March 2, 2010 feature
Producing graphene layers using crystallization
(PhysOrg.com) -- Ever since it's relatively recent discovery, graphene has generated a great deal of interest. Graphene is extracted from graphite in many cases, and consists of a sheet of carbon atoms bound together in a hexagonal lattice. Because graphene is only one atomic layer thick, it is of interest for nanostructures. Additionally, its electrical and optical properties make it a possible alternative to materials currently used in electronics and in sensors. There is even speculation about the usefulness of graphene for energy applications. Graphene sheets can be layered or patterned to get different properties and perform different functions.
Unfortunately, producing graphene is a complicated process. Also, controlling the thickness of layered graphene sheets has been somewhat difficult up to this point. In an effort to address this, a group at the University of California, Berkeley has come up with a way to control the thickness of graphene produced. The process is described in Applied Physics Letters: “Metal-catalyzed crystallization of amorphous carbon to graphene.”
“It is desirable to control the layers of graphene that you have,” Ali Javey tells PhysOrg.com. He is the head of this project at UC Berkeley. “Our approach is to convert amorphous carbon to crystalline graphene. We found that by controlling the initial thickness of the amorphous carbon used, the thickness of the graphene can be controlled. Our process makes it possible to better determine what we can get from graphene in terms of properties for useful applications.”
Javey and his team used a process different from what has been used until now to produce graphene layers. “For the most part, the chemical vapor deposition process has been used,” he explains. “You have a catalytic layer on a substrate, and you heat the sample while flowing a gas phase carbon source over it that decomposes on the surface. However, this process is not closed, and it draws on the virtually unlimited number of carbon atoms in the environment. Because an infinite amount of carbon is drawn on, it is difficult to control how many layers you get.”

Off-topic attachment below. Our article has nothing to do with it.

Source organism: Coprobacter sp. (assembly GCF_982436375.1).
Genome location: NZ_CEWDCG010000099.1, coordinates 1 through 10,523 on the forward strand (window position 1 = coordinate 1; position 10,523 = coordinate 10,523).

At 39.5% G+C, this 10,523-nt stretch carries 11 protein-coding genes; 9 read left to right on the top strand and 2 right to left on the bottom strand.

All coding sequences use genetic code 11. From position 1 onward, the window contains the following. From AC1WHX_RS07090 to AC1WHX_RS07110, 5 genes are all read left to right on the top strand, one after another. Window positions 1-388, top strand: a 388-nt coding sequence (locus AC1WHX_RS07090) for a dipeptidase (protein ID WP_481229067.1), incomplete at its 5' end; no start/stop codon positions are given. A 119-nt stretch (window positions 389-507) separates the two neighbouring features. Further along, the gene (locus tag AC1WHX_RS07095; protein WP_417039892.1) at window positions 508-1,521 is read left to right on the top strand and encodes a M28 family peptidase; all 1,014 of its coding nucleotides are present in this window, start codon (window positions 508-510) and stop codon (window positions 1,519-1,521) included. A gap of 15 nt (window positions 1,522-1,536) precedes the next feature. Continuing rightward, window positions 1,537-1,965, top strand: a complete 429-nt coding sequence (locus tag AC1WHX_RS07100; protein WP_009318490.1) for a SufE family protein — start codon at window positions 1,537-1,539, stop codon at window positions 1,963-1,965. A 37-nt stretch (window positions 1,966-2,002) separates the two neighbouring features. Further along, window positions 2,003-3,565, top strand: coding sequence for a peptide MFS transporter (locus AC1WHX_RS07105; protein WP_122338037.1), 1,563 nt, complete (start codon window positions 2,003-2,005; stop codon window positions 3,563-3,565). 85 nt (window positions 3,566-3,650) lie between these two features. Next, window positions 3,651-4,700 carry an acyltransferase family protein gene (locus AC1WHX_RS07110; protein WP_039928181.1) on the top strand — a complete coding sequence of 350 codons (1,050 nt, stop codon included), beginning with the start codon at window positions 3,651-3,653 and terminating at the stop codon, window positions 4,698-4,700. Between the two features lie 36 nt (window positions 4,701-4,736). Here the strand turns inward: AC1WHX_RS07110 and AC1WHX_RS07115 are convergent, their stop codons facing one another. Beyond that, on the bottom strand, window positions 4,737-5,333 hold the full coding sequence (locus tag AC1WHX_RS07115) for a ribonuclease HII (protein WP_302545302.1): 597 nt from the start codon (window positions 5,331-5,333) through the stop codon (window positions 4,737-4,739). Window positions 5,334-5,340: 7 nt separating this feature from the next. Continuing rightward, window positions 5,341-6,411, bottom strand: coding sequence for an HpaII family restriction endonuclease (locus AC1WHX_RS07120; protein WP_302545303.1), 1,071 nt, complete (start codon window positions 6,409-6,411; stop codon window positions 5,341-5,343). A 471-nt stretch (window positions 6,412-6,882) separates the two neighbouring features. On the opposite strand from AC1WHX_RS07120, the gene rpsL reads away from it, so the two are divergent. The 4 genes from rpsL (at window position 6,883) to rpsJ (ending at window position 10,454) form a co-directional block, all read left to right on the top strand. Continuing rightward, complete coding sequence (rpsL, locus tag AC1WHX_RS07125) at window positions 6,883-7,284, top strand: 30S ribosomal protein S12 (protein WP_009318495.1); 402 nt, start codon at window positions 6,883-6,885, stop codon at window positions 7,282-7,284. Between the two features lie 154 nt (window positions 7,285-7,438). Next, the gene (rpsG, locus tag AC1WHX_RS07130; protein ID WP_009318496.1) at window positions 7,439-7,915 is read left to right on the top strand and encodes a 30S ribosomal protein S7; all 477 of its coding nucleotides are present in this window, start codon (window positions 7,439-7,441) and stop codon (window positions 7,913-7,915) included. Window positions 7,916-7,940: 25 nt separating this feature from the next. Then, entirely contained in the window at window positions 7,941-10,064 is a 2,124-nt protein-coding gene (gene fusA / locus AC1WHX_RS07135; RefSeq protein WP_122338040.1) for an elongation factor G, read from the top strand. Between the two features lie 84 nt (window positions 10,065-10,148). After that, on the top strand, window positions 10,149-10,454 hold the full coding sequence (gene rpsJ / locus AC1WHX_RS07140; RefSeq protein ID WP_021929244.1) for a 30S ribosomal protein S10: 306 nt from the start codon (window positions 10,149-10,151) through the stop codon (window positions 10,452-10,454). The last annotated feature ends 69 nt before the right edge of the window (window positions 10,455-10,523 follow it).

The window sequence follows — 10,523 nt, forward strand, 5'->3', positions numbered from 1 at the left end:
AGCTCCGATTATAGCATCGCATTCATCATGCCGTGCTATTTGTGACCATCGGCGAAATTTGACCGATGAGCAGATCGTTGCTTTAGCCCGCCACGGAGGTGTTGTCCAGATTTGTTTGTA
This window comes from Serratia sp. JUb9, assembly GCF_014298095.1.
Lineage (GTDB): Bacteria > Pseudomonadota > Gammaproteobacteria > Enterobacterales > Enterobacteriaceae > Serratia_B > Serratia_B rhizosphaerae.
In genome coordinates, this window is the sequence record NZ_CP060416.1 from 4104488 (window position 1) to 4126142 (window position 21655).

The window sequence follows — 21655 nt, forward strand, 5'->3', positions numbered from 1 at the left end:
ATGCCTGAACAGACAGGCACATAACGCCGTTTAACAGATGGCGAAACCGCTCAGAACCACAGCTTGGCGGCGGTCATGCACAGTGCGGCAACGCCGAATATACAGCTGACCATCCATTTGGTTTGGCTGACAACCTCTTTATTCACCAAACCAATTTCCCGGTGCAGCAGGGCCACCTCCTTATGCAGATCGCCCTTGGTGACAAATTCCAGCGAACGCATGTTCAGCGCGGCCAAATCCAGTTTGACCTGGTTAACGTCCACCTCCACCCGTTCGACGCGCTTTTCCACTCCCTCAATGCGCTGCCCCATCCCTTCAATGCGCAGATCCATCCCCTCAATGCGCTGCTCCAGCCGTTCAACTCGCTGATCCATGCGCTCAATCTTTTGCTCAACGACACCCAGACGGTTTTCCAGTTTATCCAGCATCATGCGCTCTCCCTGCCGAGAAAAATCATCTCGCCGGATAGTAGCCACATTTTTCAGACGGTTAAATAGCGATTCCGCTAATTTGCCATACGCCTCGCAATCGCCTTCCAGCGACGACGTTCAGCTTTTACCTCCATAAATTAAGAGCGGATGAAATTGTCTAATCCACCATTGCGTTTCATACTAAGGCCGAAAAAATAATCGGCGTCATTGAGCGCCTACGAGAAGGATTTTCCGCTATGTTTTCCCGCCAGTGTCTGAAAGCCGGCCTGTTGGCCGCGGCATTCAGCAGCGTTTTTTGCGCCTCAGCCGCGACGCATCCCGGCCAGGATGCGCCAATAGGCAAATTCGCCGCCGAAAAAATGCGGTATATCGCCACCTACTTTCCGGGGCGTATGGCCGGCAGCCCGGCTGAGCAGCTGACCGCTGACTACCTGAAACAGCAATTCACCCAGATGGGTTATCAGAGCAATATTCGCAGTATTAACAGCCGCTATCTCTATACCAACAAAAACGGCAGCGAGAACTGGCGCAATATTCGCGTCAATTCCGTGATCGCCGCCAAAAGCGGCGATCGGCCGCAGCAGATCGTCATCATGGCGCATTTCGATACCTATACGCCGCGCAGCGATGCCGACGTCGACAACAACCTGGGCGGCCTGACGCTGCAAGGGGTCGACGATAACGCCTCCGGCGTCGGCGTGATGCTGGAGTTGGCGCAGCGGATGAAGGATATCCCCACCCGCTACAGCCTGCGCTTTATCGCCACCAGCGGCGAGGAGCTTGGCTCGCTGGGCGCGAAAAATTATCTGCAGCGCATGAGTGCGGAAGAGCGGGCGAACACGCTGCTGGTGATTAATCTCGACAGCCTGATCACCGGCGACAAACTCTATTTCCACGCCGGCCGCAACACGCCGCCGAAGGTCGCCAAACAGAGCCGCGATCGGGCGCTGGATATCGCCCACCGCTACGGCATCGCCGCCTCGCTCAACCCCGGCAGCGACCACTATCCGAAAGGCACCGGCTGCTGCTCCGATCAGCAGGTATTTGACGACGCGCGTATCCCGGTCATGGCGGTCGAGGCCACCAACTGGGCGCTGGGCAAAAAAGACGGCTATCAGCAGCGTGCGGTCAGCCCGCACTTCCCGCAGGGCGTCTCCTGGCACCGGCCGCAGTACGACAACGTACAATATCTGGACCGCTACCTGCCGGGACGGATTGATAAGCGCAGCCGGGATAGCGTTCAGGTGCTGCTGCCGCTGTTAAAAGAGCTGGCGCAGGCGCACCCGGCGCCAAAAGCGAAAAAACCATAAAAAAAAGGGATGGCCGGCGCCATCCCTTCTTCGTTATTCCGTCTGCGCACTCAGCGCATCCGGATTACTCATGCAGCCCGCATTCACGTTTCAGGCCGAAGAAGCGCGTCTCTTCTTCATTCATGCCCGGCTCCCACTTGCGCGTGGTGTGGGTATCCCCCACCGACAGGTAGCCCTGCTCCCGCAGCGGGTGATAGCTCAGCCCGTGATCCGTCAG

The key to gaining more control over graphene layers is creating an environment with a limited amount of carbon. “In our process, we use a solid carbon source which is deposited with finite thickness on the substrate. Then we put the catalytic layer on top. Because we control the initial thickness of carbon, we can control the number of graphene layers we have,” Javey says.
He continues: “This is important because thickness directly affects the electrical, optical and mechanical properties of graphene. Being able to control graphene layers would allow us to create graphene for specific purposes, increasing the overall utility of its production.”
The next step is to verify that graphene produced in this manner is of the same quality as graphene produced through chemical vapor deposition. “It looks promising,” Javey insists. “We’ve used Raman spectroscopy to compare, and from that standpoint, the quality is good. But we are starting an electrical analysis as well, in order to more fully assess the quality.”
Going forward, Javey expects that this process could help graphene gain wider use. “There are a number of possible applications for graphene, and once we understand it better, we should be able to make good use of it.”
Other members of the team included Roya Maboudian and her research group at Berkeley.
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